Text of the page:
Tag: research finding

Earth magnetic shield is older than previously thought

Earth magnetic shield is older than previously thought

July 31, 2015

The Earth’s magnetic field, which shields the atmosphere from harmful radiation, is at least four billion years old, according to scientists.

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Researchers find that Earth’s magnetic shield is 500 million years older than previously thought

Researchers find that Earth’s magnetic shield is 500 million years older than previously thought

July 30, 2015

Since 2010, the best estimate of the age of Earth’s magnetic field has been 3.45 billion years. But now a researcher responsible for that finding has new data showing the magnetic field is far older. John Tarduno, a Rochester geophysicist and leading expert on Earth’s magnetic field, and his team of researchers say they believe the Earth’s magnetic field is at least four billion years old.

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Suicide risk tied to women’s social connectedness

Suicide risk tied to women’s social connectedness

July 30, 2015

Among more than 70,000 women followed for almost 20 years, those who were the most socially connected were about 75 percent less likely than the least-connected to die by suicide.

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First measurements taken of South Africa’s iron age magnetic field history

First measurements taken of South Africa’s iron age magnetic field history

July 28, 2015

Combined with the current weakening of Earth’s magnetic field, the data suggest that the region of Earth’s core beneath southern Africa may play a special role in reversals of the planet’s magnetic poles.

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Ancient huts may reveal clues to earth’s magnetic pole reversals

Ancient huts may reveal clues to earth’s magnetic pole reversals

July 28, 2015

Patches of ground where huts were burned down in southern Africa contain a key mineral that recorded the magnetic field at the time of each ritual burning.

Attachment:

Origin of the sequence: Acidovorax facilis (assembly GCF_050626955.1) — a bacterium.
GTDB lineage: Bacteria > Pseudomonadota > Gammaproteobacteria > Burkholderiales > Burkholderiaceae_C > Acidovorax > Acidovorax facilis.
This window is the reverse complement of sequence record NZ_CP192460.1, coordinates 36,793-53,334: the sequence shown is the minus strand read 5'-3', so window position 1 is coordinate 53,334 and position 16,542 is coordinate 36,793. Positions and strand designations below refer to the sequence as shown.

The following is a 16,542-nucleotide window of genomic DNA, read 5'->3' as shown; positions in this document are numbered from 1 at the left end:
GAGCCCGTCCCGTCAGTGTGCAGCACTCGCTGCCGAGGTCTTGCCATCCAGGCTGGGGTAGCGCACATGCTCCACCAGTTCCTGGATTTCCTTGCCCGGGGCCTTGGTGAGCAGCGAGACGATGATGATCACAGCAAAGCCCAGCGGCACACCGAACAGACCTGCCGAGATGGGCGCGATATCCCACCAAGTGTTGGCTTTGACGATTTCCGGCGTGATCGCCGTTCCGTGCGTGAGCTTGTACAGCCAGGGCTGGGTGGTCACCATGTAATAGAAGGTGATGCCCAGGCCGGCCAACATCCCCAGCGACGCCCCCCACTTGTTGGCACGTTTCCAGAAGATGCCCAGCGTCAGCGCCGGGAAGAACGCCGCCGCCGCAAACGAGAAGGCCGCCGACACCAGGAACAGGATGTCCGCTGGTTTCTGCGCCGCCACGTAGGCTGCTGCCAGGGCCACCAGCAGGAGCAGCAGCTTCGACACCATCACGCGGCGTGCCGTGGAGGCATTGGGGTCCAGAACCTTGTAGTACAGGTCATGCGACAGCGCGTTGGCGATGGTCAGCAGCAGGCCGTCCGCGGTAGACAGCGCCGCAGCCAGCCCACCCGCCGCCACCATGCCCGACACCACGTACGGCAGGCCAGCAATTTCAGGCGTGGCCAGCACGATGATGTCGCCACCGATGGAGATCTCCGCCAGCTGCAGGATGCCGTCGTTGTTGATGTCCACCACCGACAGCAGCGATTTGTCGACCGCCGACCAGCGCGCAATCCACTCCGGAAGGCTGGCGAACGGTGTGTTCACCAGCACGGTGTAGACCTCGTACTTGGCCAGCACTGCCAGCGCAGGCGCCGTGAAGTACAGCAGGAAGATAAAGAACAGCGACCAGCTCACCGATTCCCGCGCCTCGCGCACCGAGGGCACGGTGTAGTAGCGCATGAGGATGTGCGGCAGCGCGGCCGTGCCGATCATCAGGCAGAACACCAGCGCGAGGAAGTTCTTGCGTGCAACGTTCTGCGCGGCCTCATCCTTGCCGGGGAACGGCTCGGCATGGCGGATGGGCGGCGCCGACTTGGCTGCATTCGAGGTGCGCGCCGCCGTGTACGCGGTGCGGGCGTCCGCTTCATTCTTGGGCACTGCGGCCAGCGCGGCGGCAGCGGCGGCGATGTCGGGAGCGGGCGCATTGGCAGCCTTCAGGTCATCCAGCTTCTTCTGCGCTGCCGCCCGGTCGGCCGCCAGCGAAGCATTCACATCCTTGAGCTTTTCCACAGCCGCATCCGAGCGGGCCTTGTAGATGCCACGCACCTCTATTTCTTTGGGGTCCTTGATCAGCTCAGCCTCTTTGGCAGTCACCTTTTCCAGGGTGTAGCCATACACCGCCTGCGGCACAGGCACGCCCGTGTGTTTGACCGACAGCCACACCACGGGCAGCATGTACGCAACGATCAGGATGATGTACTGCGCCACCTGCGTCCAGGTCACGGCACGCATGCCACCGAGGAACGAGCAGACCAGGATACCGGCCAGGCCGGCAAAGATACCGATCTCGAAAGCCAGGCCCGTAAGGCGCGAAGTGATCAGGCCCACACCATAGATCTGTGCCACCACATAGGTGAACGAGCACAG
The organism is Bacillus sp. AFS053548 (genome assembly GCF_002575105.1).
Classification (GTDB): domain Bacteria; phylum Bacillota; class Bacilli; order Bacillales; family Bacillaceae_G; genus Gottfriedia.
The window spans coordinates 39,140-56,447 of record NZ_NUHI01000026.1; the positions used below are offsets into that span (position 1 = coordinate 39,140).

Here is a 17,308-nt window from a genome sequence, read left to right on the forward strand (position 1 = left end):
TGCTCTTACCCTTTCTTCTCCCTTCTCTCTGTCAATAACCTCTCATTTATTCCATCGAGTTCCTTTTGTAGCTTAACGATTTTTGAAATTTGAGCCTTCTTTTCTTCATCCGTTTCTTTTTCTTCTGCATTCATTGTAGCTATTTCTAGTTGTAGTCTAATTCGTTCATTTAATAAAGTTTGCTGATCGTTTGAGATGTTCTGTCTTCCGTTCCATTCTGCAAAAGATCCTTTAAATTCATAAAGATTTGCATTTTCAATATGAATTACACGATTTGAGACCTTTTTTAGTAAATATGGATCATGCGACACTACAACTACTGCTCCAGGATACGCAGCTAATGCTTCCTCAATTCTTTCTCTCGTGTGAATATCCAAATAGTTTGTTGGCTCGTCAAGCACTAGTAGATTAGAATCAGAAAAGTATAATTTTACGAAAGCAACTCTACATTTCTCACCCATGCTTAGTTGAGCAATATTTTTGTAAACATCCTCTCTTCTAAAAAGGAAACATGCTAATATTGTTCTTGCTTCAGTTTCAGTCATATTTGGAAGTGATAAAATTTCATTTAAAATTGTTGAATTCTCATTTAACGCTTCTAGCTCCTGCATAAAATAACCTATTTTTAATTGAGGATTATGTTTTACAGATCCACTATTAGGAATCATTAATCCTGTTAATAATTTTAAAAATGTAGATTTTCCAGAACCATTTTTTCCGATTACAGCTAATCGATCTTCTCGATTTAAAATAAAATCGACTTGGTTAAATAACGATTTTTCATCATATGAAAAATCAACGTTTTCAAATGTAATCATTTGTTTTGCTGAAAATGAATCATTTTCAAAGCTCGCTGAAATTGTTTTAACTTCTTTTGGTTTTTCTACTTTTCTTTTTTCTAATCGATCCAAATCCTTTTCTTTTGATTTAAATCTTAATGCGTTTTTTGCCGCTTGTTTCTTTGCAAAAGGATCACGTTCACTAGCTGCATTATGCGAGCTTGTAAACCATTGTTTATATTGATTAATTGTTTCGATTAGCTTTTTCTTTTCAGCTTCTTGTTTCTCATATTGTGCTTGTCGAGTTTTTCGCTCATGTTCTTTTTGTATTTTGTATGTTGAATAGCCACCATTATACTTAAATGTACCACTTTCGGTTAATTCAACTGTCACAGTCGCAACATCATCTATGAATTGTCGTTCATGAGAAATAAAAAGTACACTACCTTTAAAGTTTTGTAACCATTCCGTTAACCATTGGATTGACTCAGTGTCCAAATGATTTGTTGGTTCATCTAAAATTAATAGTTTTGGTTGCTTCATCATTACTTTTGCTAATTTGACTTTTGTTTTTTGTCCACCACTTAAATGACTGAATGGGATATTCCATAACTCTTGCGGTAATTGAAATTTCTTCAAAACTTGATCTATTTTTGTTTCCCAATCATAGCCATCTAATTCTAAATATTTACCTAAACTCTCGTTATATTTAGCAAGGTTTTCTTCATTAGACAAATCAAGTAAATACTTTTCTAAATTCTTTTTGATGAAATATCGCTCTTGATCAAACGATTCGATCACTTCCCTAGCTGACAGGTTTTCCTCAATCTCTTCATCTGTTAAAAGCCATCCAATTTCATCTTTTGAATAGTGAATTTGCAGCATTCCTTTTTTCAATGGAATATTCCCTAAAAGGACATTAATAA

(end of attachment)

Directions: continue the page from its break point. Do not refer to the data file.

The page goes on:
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A healthy social life in your 20s may be a key to longevity

A healthy social life in your 20s may be a key to longevity

July 24, 2015

How busy your social life is at age 20 — and how solid the relationships are that you make when you’re 30 — are factors in your well-being later in life, according to research from the University of Rochester.

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Drawing a line between quantum and classical: Bell’s Inequality fails test as boundary

Drawing a line between quantum and classical: Bell’s Inequality fails test as boundary

July 21, 2015

The best guide to the boundary between our everyday world and the “spooky” features of the quantum world has been a theorem called Bell’s Inequality, but now a new paper shows that we understand the frontiers of that quantum world less well than scientists have thought.

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Babies’ expectations may help brain development

Babies’ expectations may help brain development

July 20, 2015

A series of studies with infants 5 to 7 months old has shown that the portion of babies’ brains responsible for visual processing responds not just to the presence of visual stimuli, but also to the mere expectation of visual stimuli.

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Now you see it, some day you won’t: scientists get closer to invisibility

Now you see it, some day you won’t: scientists get closer to invisibility

July 13, 2015

Using lenses and meta-materials, science is finding new ways to bend or reroute light. Like Harry Potter’s cloak or H.G. Wells’ chemical concoction, it could make an object impossible to see.

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The work we do while we sleep

The work we do while we sleep

July 8, 2015

In addition to its memory and problem-solving functions, sleep may help our brains stay sharp, young, and healthy. Two years ago, the University of Rochester neuroscientist Maiken Nedergaard published the results of many years of research into the function of sleep.

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